Oil pipeline transport is usually provided by private users mostly oil and gas companies for their own ancillary purposes or by a common carrier acting on behalf of all the shippers linked to the pipeline. Whether the pipeline is run and operated by the oil companies or a private common carrier, it is important to note in both scenarios their activities would be entirely guided by the need to maximise profit. The implications of this for the government and the citizenry are worth considering.
Government must start exercising its mind on how best the pipeline can serve national economic and social interests whilst simultaneously addressing the commercial interest of oil corporations.
For the oil corporations, although the initial construction of pipelines is difficult and expensive, once the pipes are built and properly maintained, they represent the safest and most economical means of transporting oil and gas products. The government on the other hand should be concerned with whether the pipeline once constructed is operated to meet safety and environmental standards.
Before we consider the implications for the government, first we must reflect on whether the government has put sufficient regulations in place given the now realistic prospect of the oil pipeline. If not, what form would these regulations take and would they be regulated by a single government department, say the ministry of energy, or would this be regulated by different government bodies and authorities.
Take the United States for instance, pipelines there are regulated by different government agencies. The department of transport regulates the operation of the pipelines, the environmental protections agency regulates spills and releases, while the occupational safety and health administration promulgates standards covering worker’s health and safety.
In addition, there are a number of industry organisations, such as the American Petroleum Institute and the American Gas Association which along side the government agencies publish recommended practices covering pipeline operations. The Canadians appear to have veered towards a similar regulatory model. Compare that to the United Kingdom where the industry is substantially regulated by a single government agency. Similarly, in Nigeria all regulatory powers are conferred on the Ministry of Petroleum Resources.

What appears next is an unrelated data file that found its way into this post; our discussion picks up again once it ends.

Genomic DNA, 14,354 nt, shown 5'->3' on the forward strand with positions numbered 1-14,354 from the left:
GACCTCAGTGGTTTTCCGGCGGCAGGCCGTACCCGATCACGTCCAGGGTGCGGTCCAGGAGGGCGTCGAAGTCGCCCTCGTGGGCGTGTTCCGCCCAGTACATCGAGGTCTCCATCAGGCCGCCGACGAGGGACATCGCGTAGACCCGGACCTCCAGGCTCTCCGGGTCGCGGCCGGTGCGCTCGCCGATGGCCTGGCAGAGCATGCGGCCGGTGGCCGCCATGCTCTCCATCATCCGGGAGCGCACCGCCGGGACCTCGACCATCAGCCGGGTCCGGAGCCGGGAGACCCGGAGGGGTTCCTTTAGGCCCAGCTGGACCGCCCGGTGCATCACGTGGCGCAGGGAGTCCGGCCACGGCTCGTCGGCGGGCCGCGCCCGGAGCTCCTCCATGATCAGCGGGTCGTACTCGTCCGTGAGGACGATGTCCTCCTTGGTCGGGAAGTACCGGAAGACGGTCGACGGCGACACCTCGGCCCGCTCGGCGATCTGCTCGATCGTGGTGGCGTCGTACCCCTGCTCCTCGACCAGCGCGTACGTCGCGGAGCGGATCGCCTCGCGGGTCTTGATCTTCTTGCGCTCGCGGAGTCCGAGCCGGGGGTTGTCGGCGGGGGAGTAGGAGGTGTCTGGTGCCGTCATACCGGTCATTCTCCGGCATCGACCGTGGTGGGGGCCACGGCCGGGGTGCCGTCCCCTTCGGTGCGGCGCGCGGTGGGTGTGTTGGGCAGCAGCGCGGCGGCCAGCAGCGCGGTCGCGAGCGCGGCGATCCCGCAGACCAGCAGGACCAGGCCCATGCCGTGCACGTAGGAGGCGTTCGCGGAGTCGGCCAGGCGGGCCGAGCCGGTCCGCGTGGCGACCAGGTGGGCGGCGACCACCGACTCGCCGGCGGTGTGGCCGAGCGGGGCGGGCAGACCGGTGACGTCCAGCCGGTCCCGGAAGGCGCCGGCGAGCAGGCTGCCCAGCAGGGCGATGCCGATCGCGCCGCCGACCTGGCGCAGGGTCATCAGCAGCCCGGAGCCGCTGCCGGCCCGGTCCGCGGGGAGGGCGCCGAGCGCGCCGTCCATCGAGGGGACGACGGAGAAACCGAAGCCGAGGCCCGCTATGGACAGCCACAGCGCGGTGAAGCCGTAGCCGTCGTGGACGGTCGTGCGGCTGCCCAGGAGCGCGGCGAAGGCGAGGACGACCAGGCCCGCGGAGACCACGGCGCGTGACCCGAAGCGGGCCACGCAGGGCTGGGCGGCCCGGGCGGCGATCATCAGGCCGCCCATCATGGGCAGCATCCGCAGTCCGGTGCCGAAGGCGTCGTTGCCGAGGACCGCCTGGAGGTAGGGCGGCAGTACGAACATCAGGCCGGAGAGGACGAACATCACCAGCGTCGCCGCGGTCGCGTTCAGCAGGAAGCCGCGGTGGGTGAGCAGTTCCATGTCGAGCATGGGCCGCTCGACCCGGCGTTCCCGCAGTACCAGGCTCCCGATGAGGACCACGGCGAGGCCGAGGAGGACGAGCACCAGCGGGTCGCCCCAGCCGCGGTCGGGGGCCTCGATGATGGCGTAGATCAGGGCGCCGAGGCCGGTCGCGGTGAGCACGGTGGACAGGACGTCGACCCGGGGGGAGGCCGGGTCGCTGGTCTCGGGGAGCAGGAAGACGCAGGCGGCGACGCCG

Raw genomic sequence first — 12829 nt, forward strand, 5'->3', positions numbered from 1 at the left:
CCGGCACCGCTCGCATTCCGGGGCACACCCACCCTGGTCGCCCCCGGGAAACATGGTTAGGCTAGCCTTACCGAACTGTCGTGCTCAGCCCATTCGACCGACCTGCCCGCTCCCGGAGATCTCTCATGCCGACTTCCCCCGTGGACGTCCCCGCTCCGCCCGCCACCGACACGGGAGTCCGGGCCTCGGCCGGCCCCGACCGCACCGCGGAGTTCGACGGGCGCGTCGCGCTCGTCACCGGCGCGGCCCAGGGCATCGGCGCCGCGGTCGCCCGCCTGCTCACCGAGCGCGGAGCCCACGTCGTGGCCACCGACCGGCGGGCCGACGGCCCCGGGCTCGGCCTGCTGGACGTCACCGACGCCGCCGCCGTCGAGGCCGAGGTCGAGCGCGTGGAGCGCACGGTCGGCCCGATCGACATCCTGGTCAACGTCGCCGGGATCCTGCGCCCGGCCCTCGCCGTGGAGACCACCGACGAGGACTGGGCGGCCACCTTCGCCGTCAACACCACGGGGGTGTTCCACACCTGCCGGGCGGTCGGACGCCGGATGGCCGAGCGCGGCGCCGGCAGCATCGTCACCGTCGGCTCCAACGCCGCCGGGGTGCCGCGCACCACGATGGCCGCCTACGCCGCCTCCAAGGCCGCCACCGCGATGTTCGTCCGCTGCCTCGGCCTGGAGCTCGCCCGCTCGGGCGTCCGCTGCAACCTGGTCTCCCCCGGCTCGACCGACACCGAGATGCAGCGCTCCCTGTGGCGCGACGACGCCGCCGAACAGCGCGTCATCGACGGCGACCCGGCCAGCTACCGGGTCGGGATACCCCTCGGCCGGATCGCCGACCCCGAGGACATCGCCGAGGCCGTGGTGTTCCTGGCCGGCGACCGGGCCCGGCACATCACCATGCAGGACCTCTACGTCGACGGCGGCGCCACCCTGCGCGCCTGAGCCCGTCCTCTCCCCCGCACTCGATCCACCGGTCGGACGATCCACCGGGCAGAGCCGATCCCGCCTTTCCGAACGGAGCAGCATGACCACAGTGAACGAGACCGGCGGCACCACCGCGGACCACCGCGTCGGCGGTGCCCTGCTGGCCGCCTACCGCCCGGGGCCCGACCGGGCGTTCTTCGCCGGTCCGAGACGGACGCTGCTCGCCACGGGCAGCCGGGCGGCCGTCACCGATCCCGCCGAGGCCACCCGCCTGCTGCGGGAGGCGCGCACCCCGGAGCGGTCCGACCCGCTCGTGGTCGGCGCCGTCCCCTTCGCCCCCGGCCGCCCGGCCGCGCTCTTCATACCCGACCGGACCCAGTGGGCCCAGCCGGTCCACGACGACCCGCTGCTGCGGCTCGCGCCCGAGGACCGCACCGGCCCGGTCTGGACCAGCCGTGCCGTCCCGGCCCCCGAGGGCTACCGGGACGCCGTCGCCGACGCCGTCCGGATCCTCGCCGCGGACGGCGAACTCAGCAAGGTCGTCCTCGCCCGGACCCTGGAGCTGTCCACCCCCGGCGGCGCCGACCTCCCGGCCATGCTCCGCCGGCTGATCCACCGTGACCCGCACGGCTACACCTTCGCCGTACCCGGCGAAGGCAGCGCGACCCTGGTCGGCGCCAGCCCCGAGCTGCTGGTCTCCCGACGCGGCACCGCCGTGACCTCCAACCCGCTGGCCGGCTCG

Another consideration for the government is who would be responsible for environmental disasters that are almost inevitable with the existence of such an extensive pipeline mostly expected to run over ground. Would it be the owner of the pipeline or the operator of the pipeline who is often responsible for managing risks and hazards on the pipeline? In the event of non-compliance, how would the regulations be enforced? In the United Kingdom breaches of regulations can result in criminal prosecution punishable by unlimited fines and terms of imprisonment or imposition of a prohibition or improvement notices.
Further, breaches of regulations will often result in strict liability, that is, if it is proven that a breach has occurred, there will be no defence available. These implications and many others should be born in mind by the government when regulating the activities of commercial entities whose allegiance to the citizenry of Uganda is secondary to their need to reward shareholders or owners.
From a social perspective, its important to note that unlike other modes of transport such as roads and railway that improve access for the communities through which they traverse, oil pipelines by their nature impose constraints on communities and when located close to villages are potentially hazardous to life. The pipeline regulations would require the input of the department of physical planning to review the pipeline routes and monitor its impact on local communities. In additional to strict environmental standards, the pipeline regulations need to review existing legal provisions and adequately compensate land owners as land is the major source of conflict and litigation in rural communities.
These and other considerations need to form part of the government discussion when formulating oil pipeline regulations if we are to dodge the so-called paradox of plenty, where the resource development fails to generate the expected social benefits as seen recently in the Niger Delta Basin.
Mr Makubuya is a barrister with Capital Law Partners & Advocates